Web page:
My whole life, I have turned to fantasy books to help me make sense of the world. For some reason, it seems easier to learn truths in fantasy lands before applying them in my "real" life. In a world that seems like it is becoming increasingly polarized and divisive, I keep thinking of books that can help us have conversations about race, politics, immigration, and other hot-button issues we may tend to avoid. Here are my top three picks, along with themes to look for in each book.
3. The Hunger Games and Catching Fire: Okay, so this is two books, but they go together. Comparing Katniss Everdeen's relationship with Rue, who is Black, to Katniss' relationship with her own sister, Prim, highlights the fact we are all people, and what we have in common should be more important than outward differences. This is so important to remember, but we also have to acknowledge that race, immigration status and societal differences impact our life experiences.
As a teacher, I have some students (usually White) who tell me that race doesn't make a difference, because anyone can be successful in America, but I also have some Black students who tell me they have to be careful not to leave their licenses at home when they are driving, because they get pulled over every time they drive their parents' hard-earned, but fancy cars. Catching Fire can help us see racial and economic inequalities by showing us District Eleven, a primarily Black district, where Rue and Thresh come from, and District Twelve, the very poor district where Katniss and Peeta live, as compared to the Capitol and Districts One and Two, where food is always plentiful, to the point of lavish, wasteful parties. Comparing real cities in America to the various districts can help us see both racial and economic injustice and start to question the reasons they exist.
(Click here to see a list of other Lands Uncharted posts where we talk about The Hunger Games.)
2. A Wrinkle in Time: This may seem like an odd choice, but there are two themes that stand out in my favorite Madeleine L'Engle book. The first is that there is a shadow over our world that predisposes it to evil. As an author with a Christian world-view, L'Engle is showing us this shadow is caused in part by sinful human nature, but it also stems from the Etch-throi, who are portrayed as the cosmic forces of evil in the world. As Christians, we believe there are, indeed, cosmic forces of evil, who seek to divide families and destroy societies, and they are our true enemies. As pointed out in a recent Sunday sermon at my church, the person across from you is never the enemy, regardless of their differences. That person is a child of God, whom He loves. Instead, Paul reminds us, in the biblical letter of Ephesians, "Our struggle is not against flesh and blood, but against the rulers, against the powers, against the world forces of this darkness, against the spiritual forces of wickedness in the heavenly places" (Eph. 6:12).
The second theme we can find in A Wrinkle in Time is that we all come from different places and personal attributes, societal expectations and actions stem from a combination of where we grew up and our experiences so far. There is a scene where Meg is trying to explain color to Aunt Beast, but because Aunt Beast doesn't have eyes and no one in her society "sees," she doesn't understand. Later, Aunt Beast defends Meg after Meg's angry outburst to her father and Calvin, saying, "The child is distraught. Don't judge her harshly. She was almost taken by the Black Thing. Sometimes we can't know what spiritual damage it leaves even when physical recovery is complete" (L'Engle 189). When we talk to others, we need to remember they may have scars we can't see, and we need to acknowledge we may be operating out of scars we aren't aware we have.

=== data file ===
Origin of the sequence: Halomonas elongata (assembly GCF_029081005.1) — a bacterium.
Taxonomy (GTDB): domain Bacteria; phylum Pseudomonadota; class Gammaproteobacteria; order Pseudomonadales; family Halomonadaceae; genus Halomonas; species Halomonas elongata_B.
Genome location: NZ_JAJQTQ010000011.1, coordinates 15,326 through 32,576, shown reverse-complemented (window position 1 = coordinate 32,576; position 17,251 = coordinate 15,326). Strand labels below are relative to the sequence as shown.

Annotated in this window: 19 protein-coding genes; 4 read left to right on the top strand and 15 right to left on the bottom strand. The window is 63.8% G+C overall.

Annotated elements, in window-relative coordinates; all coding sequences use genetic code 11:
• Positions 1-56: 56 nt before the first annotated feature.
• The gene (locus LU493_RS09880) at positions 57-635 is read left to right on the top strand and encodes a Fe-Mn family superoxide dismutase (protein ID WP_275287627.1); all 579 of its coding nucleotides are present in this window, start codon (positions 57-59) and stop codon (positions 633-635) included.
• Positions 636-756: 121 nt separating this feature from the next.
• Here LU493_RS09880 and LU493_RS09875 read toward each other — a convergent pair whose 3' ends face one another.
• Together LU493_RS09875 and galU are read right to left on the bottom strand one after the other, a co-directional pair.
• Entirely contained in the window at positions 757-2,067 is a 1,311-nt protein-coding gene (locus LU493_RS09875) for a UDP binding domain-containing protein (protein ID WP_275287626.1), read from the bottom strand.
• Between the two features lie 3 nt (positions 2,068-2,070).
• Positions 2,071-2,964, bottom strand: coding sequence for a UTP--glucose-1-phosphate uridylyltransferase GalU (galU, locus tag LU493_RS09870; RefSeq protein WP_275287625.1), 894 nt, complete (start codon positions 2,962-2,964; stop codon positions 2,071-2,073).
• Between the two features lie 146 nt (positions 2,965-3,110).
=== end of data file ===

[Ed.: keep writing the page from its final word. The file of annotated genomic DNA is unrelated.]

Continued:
(Click here to read Laurie's interview with J.M. Hackman who relates to Meg in A Wrinkle in Time.)
1. Ender's Game: Written by Orson Scott Card, Ender's Game, is one of my favorite science fiction books, although the language and violence are harsher than I usually recommend here. (Note: In this post, I am referring specifically to the book. I liked the movie version, but it is substantially different than the book.) In Ender's Game, Andrew "Ender" Wiggins is co-opted by a system he doesn't know much about and doesn't understand, to prepare for an imaginary, though perhaps immanent, war. As Ender progresses through training, he also grows and matures, and eventually starts to question the system he is a part of. He also starts to question the nature of the enemy. What he learns causes him unexpected understanding and even empathy. In the second book, Speaker for the Dead, Ender processes his role in society and whether he can take action to change. Without saying too much (I'm trying to avoid plot-spoilers), there are several reasons Ender's Game can help us talk about differences. First, it helps us question what aspects of our own society we accept without thinking. Second, it helps us question the nature of other societies, including those we have traditionally been taught to fight against or fear. Third, Ender's Game helps us consider our own, personal responsibility to society and examine the role our choices play in shaping our world.
Sometimes it seems easier to avoid talking about hard, controversial, or divisive issues. However, if we don't have conversations about them, we allow the loudest voices to shape our society. I hope this list of books gives you a starting place to begin some important conversations with the people around you, and the courage to impact society for the better.
Leave a comment and let me know if there are other books you think would be helpful.
Greg Boyd, Sermon 7-10-16, Woodland Hills Church, whchurch.org